5 Common Safety Violations at Construction Sites

5 Common Safety Violations at Construction Sites

While you’re nervously keeping an eye on project budgets and time lines, it’s so important that you never cut corners where safety is concerned. Whether it’s due to budgetary or scheduling concerns, or to under-trained workers or plain old laziness, there are a number of common safety violations found at construction sites everywhere.

To help you catch them and avoid them, here’s a quick look at five regularly occurring, common safety violations at construction sites.

Watch Out for These Job Site Safety Concerns

  • Inadequate fall protection – Fall protection is necessary to fall prevention, with falls being one of the big four construction hazards and responsible for around 300 construction worker deaths annually in the US. And this has been the number one OSHA violation for about 10 years running now. Pre-planning, making sure that safety precautions like guardrails are in place, and personal safety gear for fall prevention are essential.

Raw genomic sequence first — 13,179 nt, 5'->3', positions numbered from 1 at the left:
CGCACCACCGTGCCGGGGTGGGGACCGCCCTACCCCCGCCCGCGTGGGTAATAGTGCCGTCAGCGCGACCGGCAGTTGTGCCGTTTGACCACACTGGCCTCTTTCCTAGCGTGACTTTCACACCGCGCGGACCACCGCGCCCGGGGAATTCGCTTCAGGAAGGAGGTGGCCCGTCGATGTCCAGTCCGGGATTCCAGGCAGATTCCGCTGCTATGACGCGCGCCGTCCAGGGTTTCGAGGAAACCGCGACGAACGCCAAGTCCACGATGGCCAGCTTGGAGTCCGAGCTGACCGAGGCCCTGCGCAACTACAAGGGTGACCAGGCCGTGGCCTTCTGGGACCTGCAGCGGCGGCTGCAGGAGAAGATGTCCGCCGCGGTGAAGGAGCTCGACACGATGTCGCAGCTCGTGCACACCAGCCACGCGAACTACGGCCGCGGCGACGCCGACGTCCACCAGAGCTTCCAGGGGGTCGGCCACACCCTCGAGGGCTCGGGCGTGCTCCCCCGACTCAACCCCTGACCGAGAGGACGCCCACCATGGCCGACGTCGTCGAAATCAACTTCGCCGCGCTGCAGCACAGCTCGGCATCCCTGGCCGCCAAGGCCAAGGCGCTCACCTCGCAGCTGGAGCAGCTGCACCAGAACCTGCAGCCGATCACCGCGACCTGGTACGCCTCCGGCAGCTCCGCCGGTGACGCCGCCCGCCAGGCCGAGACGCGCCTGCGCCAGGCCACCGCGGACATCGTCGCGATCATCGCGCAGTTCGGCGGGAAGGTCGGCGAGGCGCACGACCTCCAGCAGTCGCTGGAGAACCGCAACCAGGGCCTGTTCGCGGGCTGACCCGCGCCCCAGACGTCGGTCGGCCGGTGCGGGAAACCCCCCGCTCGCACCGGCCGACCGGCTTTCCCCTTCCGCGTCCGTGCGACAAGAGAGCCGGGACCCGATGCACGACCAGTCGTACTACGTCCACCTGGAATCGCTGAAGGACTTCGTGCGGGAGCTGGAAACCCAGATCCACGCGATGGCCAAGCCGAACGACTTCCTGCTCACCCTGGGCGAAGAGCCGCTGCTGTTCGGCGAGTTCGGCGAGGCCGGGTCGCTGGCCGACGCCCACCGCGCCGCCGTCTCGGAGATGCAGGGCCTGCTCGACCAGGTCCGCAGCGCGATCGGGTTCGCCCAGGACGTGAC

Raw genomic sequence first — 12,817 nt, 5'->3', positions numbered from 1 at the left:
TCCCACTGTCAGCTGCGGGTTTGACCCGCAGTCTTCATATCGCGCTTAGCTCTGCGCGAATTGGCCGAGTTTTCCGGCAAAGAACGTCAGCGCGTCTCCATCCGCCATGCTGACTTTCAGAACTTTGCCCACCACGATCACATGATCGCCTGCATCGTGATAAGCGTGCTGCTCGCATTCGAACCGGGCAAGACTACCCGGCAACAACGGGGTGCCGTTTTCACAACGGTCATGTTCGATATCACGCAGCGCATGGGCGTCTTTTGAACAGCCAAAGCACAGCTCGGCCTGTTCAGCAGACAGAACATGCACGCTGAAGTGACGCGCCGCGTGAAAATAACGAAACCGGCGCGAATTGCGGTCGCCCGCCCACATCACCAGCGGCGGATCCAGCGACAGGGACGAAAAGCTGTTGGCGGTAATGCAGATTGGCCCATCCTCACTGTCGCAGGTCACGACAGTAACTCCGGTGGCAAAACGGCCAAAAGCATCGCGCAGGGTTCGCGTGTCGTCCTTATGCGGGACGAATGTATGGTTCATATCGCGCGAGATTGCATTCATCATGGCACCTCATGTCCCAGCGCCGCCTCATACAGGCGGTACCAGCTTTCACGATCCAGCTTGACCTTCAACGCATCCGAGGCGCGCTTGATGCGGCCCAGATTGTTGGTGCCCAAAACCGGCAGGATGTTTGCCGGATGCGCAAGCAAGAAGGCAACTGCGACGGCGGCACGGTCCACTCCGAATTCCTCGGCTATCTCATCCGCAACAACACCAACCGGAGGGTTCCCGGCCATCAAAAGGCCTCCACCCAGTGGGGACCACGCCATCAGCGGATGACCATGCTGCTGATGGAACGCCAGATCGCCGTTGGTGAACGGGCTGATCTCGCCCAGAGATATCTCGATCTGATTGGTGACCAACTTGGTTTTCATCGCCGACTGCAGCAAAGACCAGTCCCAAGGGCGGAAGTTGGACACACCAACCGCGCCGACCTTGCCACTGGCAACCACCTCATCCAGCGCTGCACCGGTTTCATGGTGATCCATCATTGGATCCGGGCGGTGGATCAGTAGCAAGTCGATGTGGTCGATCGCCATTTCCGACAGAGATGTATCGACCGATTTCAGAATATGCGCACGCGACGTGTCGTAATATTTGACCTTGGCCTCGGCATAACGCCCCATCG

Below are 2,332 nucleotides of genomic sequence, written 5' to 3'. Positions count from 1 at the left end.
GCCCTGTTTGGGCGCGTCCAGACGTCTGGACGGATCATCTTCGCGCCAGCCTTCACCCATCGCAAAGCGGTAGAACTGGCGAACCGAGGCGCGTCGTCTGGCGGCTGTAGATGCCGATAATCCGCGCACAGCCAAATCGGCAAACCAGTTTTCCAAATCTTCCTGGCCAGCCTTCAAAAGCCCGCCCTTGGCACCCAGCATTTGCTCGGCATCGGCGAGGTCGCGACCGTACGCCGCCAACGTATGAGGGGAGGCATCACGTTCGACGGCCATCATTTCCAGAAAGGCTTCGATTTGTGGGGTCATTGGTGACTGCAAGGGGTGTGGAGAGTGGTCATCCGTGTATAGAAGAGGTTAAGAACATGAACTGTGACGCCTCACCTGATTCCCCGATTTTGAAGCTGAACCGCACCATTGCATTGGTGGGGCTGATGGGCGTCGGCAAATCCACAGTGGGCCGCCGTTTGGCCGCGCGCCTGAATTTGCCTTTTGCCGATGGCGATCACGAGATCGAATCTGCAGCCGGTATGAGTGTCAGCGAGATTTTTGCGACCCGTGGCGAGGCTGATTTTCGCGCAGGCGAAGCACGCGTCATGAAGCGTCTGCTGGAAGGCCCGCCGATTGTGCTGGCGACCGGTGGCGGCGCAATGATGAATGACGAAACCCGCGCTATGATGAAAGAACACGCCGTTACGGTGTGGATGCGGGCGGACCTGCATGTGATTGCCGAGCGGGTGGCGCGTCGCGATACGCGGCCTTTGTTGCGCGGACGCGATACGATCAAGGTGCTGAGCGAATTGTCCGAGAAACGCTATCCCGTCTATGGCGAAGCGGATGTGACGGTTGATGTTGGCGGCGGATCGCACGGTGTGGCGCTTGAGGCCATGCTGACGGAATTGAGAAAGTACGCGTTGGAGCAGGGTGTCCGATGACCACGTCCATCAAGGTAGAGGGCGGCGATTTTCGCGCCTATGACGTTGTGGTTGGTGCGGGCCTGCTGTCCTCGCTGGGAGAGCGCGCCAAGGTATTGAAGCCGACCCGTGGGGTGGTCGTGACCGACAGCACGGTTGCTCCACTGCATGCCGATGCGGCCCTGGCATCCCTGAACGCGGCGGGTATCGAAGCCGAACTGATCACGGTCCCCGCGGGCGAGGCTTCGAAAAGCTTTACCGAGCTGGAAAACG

• Poorly erected and maintained scaffolding – This is another one of the most common safety violations at construction sites. Scaffolds must always be overseen by a competent person, and scaffold inspections should never be neglected. They should also be kept clear of items that can be tripping hazards or that can be knocked over the edge. Review these general scaffold safety tips and circulate them among your crew.
  • Ladder misuse – Ladders are for one specific purpose, but workers often misuse them or use the wrong type of ladder (e.g., an A-frame ladder when they should be using an extension ladder leaning against the wall). Always ensure that the right ladders are available at the job site, and that they’re being used properly. Here are some helpful ladder safety tips that all workers should be well acquainted with.
  • Failure to use respiratory protection – There are times—like when breaking ground or during demolition—when respiratory protection is crucial because toxic pollutants are being released into the air. They can cause discomfort, illness, and even lung damage. Appropriate PPE should always be worn by everyone in the vicinity of potentially dangerous dust, as well as potentially harmful chemicals. Also, when possible, use “wet methods” that significantly reduce the amount of dust released into the atmosphere.
  • Missing hazard communication – Hazard communication refers to the proper labeling of chemicals stored and used at the job site. Chemicals shouldn’t only be identified; it should also be clear whether they’re flammable and what other potential harm they can cause (e.g., skin burns, eye irritation, inhalation danger, etc.). Make sure this information is included on labels.

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